Global temperatures will continue to warm over the next five years and may even temporarily rise to more than 1.5 degrees Celsius above pre-industrial levels, the World Meteorological Organisation (WMO) said on Thursday (July 9).
That does not mean the world would be crossing the long-term warming threshold of 1.5C (2.7 Fahrenheit), which scientists have set as the ceiling for avoiding catastrophic climate change.
But it does show the warming trend continuing apace, underlining the “enormous challenge” the world faces in meeting the 2015 Paris Agreement’s goal of curbing climate-warming emissions enough to keep the rise in temperatures “well below” 2°C, WMO Secretary-General Petteri Taalas said in a statement.
Taalas told Reuters there was a 20% chance that average annual temperatures, which fluctuate from year to year, could hit the 1.5C mark in any year between 2020 and 2024. Meanwhile, each of those years is “likely” to be at least 1C above pre-industrial levels, with nearly every region feeling the effects.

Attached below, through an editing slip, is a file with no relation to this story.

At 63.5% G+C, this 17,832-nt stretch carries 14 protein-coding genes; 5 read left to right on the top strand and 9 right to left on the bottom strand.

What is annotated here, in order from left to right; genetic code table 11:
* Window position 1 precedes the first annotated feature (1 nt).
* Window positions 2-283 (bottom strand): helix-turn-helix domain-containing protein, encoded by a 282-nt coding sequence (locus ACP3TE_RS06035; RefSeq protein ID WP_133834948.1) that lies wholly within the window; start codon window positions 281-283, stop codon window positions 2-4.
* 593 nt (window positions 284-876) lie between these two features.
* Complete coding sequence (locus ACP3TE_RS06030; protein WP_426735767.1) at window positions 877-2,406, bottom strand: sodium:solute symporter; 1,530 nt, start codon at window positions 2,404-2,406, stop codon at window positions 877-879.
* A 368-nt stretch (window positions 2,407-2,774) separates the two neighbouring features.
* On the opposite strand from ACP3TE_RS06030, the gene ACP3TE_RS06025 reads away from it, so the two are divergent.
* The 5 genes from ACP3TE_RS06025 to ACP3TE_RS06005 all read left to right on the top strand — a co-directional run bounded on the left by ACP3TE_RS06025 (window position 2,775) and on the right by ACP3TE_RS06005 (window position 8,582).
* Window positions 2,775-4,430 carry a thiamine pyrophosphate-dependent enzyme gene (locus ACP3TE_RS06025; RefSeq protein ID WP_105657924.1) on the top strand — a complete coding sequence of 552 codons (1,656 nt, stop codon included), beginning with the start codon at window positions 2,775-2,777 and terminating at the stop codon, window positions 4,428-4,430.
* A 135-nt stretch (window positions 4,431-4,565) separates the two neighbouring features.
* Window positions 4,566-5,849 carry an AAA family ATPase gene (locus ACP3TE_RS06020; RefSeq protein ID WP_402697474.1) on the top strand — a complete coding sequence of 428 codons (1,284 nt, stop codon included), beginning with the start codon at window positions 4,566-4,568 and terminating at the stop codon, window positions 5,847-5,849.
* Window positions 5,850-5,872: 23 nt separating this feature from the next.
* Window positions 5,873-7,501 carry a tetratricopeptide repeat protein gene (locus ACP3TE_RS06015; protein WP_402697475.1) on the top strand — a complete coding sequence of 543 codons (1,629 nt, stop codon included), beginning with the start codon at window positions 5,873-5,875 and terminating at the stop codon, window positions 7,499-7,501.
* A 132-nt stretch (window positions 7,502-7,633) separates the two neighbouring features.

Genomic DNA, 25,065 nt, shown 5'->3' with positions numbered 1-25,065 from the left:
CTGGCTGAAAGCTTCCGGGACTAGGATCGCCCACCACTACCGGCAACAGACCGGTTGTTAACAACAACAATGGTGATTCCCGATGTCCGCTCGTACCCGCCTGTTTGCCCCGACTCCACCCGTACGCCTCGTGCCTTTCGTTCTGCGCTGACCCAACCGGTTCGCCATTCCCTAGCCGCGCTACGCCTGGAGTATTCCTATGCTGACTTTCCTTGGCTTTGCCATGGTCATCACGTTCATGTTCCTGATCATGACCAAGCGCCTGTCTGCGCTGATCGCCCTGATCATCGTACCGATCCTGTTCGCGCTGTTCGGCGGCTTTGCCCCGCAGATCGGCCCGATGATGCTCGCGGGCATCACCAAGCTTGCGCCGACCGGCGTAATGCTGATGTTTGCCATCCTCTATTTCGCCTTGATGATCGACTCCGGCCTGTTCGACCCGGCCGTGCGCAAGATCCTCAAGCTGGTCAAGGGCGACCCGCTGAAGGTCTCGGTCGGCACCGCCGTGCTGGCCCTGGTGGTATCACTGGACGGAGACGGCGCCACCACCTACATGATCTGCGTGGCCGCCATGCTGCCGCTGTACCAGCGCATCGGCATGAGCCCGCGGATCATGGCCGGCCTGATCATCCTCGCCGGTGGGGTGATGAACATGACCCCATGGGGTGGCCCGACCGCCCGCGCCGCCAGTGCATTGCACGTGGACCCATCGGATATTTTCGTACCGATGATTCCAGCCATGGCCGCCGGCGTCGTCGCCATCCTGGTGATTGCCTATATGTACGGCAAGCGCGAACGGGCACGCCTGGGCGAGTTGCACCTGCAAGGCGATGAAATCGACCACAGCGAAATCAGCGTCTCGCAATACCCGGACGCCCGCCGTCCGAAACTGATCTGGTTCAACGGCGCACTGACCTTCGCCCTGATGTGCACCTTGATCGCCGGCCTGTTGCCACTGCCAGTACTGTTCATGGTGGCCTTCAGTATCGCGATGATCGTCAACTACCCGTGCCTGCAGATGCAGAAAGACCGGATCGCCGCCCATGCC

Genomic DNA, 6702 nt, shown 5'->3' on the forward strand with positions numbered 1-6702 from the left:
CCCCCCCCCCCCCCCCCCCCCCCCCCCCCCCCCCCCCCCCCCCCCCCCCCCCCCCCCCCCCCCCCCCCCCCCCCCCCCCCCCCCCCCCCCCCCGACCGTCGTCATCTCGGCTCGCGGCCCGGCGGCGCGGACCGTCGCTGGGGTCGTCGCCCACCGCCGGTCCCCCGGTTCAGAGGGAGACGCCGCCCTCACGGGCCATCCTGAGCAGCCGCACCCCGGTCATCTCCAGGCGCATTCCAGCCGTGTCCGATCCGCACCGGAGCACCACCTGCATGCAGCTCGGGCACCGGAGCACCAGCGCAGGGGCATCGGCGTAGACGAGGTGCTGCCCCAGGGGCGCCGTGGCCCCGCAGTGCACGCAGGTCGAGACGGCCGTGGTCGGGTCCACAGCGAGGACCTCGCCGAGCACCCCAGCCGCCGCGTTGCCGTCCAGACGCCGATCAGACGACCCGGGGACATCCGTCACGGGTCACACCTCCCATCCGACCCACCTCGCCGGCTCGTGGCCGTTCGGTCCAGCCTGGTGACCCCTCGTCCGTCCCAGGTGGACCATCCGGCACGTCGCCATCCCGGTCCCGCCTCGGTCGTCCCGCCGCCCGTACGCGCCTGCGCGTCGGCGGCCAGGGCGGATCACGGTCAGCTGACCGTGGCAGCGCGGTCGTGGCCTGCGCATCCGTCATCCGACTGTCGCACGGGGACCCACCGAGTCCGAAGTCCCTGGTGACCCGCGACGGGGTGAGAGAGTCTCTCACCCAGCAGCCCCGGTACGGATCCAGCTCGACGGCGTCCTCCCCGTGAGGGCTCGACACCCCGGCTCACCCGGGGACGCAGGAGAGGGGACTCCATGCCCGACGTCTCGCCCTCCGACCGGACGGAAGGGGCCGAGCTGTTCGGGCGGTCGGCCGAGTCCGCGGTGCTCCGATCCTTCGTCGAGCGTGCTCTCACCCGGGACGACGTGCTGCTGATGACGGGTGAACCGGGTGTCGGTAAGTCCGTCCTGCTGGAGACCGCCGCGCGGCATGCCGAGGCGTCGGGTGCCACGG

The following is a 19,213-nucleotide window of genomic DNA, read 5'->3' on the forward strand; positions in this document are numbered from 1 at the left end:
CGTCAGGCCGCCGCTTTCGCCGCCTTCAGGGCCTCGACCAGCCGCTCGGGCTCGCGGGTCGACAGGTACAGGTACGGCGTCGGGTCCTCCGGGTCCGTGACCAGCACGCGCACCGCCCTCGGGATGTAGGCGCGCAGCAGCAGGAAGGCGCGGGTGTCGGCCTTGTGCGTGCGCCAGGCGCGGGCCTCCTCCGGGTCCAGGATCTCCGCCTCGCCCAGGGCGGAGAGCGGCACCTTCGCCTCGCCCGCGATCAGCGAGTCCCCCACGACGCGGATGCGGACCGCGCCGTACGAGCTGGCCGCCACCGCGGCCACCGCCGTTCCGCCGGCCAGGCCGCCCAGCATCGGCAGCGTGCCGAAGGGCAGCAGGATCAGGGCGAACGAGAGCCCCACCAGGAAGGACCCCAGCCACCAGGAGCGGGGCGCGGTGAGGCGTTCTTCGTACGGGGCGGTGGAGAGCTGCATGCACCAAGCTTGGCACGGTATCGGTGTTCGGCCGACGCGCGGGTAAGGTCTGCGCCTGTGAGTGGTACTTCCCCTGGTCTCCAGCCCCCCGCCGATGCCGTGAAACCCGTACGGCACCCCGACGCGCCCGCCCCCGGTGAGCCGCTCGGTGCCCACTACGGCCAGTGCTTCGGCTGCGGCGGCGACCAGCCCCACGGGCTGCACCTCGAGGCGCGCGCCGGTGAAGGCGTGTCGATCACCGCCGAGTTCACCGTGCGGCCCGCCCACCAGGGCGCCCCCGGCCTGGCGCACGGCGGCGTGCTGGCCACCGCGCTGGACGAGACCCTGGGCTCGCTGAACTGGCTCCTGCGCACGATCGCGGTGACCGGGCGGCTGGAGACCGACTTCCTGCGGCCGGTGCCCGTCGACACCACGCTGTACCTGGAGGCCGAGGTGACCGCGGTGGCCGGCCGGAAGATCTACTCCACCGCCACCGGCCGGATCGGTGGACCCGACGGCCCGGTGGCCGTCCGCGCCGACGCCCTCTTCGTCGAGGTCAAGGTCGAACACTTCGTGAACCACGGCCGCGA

Southern Africa and Australia, where bushfires last year razed millions of acres, will probably be dryer than usual through 2024, while Africa’s Sahel region will likely be wetter, Taalas said. Europe should see more storms, while the northern North Atlantic will be windier.
The projections are part of a new WMO effort to provide shorter-range forecasts of temperature, rainfall and wind patterns, to help nations keep tabs on how climate change may be disrupting weather patterns.
However, the world will probably not reach the long-term 1.5C warming threshold for at least another decade.
While the carbon dioxide emission have dropped 4 to 7 per cent due to lockdowns, Taalas warned that the impact will only be in short term.
“The lifetime of carbon dioxide is so long, it does not have any impact on the concentration in the atmosphere, so there may be a little bit of a slowdown of the emission grow, but it does not change the big picture.”